METEO 300
Fundamentals of Atmospheric Science

9.6 How fast is the vertical wind and which way does it blow?

What are typical values of the vertical velocity caused by convergence or divergence and how do they vary with height? The vertical velocity, w, is too small to measure by a radiosonde. It is so small that it is hard to visualize. But we can estimate w from the convergence/divergence patterns:

w z =  H U This equation is not rendering properly due to an incompatible browser. See Technical Requirements in the Orientation for a list of compatible browsers.

Note that this equation just gives the derivative of the velocity, not the velocity. So to find the velocity, we must integrate both sides of the equation over height, z.

Integrate this equation from the surface (z=0) to some height z:

0 z w z' dz'=  0 z H U  dz' This equation is not rendering properly due to an incompatible browser. See Technical Requirements in the Orientation for a list of compatible browsers.
w( z )=  0 z H U  dz' This equation is not rendering properly due to an incompatible browser. See Technical Requirements in the Orientation for a list of compatible browsers.
[9.6]

Equation [9.6] gives the kinematic vertical velocity.

To a good approximation, it has been determined that the divergence/convergence varies linearly with altitude.

H U = ( H U ) z=0 +bz This equation is not rendering properly due to an incompatible browser. See Technical Requirements in the Orientation for a list of compatible browsers.
[9.7]

where b is a constant. Substituting this expression for the horizontal divergence into Equation [9.6], we get:

w( z )=  0 z H U  d z =  ( H U ) z=0 z 1 2 b z 2 This equation is not rendering properly due to an incompatible browser. See Technical Requirements in the Orientation for a list of compatible browsers.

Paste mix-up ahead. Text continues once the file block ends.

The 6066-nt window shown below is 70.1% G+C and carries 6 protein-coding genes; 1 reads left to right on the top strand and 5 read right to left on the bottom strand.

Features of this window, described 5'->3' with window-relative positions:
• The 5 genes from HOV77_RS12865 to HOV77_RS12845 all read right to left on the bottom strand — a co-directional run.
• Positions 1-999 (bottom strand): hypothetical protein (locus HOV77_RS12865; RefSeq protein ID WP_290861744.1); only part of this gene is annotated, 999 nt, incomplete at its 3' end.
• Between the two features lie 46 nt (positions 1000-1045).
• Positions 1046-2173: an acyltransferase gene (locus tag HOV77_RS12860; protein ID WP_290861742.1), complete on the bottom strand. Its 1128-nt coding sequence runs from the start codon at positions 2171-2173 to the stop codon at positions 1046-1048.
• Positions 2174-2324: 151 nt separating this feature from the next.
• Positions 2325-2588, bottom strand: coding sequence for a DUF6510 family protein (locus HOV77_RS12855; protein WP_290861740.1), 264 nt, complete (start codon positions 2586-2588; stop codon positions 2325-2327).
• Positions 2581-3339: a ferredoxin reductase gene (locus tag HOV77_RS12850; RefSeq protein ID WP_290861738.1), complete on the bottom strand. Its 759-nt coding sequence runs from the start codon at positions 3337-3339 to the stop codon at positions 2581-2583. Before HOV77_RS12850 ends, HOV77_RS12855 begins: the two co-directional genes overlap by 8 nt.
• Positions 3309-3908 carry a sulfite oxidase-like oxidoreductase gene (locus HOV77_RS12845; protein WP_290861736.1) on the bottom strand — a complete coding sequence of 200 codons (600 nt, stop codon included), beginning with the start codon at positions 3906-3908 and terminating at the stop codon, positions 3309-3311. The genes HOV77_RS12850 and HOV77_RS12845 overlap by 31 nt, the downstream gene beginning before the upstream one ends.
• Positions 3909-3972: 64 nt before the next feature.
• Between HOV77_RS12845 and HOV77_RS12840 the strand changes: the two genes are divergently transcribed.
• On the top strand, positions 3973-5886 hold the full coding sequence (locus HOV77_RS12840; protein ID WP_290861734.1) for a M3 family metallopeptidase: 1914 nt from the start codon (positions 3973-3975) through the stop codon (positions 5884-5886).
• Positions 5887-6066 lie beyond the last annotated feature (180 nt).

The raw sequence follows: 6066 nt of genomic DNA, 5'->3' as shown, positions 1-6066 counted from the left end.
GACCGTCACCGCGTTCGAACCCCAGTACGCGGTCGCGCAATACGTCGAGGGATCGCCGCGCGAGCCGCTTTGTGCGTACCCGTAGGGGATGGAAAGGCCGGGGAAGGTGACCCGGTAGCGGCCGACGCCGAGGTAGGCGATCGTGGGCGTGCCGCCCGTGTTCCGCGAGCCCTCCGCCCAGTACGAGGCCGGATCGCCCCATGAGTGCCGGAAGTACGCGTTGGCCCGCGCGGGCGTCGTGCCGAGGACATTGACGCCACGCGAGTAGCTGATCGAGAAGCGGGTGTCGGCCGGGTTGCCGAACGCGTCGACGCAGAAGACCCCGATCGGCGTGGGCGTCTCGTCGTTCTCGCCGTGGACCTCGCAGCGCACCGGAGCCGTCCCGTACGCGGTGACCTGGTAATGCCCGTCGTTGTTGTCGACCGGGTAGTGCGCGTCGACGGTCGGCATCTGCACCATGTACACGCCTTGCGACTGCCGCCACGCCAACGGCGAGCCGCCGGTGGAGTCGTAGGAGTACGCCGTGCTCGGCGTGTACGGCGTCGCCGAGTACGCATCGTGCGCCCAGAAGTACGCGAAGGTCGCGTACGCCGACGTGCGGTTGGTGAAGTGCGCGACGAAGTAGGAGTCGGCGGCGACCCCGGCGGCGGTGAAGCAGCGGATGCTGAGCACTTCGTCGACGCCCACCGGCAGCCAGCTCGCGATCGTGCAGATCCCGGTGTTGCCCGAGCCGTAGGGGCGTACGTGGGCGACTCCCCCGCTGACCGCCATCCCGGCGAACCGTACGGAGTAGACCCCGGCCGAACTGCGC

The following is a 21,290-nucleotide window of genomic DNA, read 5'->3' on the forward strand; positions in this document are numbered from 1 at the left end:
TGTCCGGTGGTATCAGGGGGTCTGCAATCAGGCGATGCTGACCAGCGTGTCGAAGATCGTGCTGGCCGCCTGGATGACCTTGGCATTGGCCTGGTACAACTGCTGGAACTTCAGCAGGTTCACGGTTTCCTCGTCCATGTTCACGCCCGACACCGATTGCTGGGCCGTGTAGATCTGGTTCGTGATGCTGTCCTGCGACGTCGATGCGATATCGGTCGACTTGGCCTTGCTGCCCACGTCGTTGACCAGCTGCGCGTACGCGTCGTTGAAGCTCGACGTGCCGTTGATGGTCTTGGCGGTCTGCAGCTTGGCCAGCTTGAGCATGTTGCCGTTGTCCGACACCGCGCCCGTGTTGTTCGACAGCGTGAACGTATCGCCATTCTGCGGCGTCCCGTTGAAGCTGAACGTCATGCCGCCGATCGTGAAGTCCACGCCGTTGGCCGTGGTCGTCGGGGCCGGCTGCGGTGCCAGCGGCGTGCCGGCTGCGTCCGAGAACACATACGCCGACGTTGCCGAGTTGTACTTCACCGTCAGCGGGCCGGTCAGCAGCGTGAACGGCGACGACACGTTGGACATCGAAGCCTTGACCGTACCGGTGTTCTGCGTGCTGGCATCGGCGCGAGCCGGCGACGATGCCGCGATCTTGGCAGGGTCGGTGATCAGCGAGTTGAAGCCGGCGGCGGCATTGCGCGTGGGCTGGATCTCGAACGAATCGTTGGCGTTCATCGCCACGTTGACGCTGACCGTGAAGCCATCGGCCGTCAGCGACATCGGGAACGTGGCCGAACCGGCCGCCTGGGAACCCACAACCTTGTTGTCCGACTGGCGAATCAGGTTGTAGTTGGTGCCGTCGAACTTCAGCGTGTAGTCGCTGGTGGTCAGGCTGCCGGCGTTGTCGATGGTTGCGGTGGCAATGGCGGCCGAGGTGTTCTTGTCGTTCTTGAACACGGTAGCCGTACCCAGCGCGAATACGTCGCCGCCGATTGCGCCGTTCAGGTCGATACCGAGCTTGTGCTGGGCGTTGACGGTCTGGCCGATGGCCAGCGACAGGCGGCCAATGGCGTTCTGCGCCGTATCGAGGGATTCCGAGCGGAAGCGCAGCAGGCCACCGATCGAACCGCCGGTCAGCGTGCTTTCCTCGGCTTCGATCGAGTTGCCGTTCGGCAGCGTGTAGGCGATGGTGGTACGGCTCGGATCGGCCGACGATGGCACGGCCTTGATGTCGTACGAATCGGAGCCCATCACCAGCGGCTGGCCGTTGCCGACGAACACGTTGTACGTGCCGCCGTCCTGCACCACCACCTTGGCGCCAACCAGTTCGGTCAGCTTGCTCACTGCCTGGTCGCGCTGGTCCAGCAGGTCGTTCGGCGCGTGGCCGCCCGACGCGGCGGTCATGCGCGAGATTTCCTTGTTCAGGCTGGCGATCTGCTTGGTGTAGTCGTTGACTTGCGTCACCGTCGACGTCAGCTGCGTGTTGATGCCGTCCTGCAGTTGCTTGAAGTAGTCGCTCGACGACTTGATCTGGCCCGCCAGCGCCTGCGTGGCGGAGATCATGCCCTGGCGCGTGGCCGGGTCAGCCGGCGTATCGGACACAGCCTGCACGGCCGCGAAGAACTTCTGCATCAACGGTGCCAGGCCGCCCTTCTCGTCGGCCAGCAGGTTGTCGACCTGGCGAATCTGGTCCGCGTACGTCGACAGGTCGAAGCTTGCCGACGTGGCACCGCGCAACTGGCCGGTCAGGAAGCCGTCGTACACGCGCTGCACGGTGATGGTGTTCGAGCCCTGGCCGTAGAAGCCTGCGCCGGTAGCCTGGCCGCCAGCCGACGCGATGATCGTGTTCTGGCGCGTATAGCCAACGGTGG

[9.8]

The trick is to find b using some other information. To find b, note that w z This equation is not rendering properly due to an incompatible browser. See Technical Requirements in the Orientation for a list of compatible browsers. must equal 0 at some level because w must be 0 at both Earth's surface and the tropopause, so the derivative is positive near Earth's surface. It must become negative at the tropopause in order for w to go to zero, and so somewhere in between, being positive and negative, it must be zero. We call this level the level of nondivergence, zLND,

0= ( H U ) s b z LND ,  or  b=  ( H U ) s z LND   This equation is not rendering properly due to an incompatible browser. See Technical Requirements in the Orientation for a list of compatible browsers.
[9.9]
w( z )=  ( H U ) s z+ ( H U ) s 2 z LND z 2 This equation is not rendering properly due to an incompatible browser. See Technical Requirements in the Orientation for a list of compatible browsers.
[9.10]

The surface divergence typically has a value of 10-5 s-1.  The level of nonconvergence is typically about 5000 m. So,

b=  ( H U ) s z LND = 10 5 s -1 5000m =2x 10 9   m -1 s -1 This equation is not rendering properly due to an incompatible browser. See Technical Requirements in the Orientation for a list of compatible browsers.

So, typically, for surface divergence:

w( z )=  10 5 z+ 10 9 z 2 This equation is not rendering properly due to an incompatible browser. See Technical Requirements in the Orientation for a list of compatible browsers.

At z =  z LND  = 5000m, w( z LND ) = 2.5 cm  s 1 , or 2.5x 10 2 x86400 s/day = 2.2 km da y 1   (see figure below).

The result is that w is only a few cm s-1.  In a day, the air mass can rise or fall only a few kilometers. Compare this vertical motion dictated by convergence and divergence to the vertical motion in the core of a powerful thunderstorm, where the vertical velocities can be many m s-1. This simple model is called the bowstring model because the shape of the vertical velocity looks like a bowstring that is fixed at two points but can vary as a parabola in between.

graph showing Divergence and vertical wind
Divergence (left) and vertical wind (right). For convergence aloft (negative divergence), the vertical wind is negative with a maximum value near 5000m and remains negative as it decreases toward zero at the surface, where there is divergence (positive divergence) near the surface.
Credit: W. Brune

Quiz 9-2: Connecting the dots with vertical motion.

  1. Find Practice Quiz 9-2 in Canvas. You may complete this practice quiz as many times as you want. It is not graded, but it allows you to check your level of preparedness before taking the graded quiz.
  2. When you feel you are ready, take Quiz 9-2. You will be allowed to take this quiz only once. Good luck!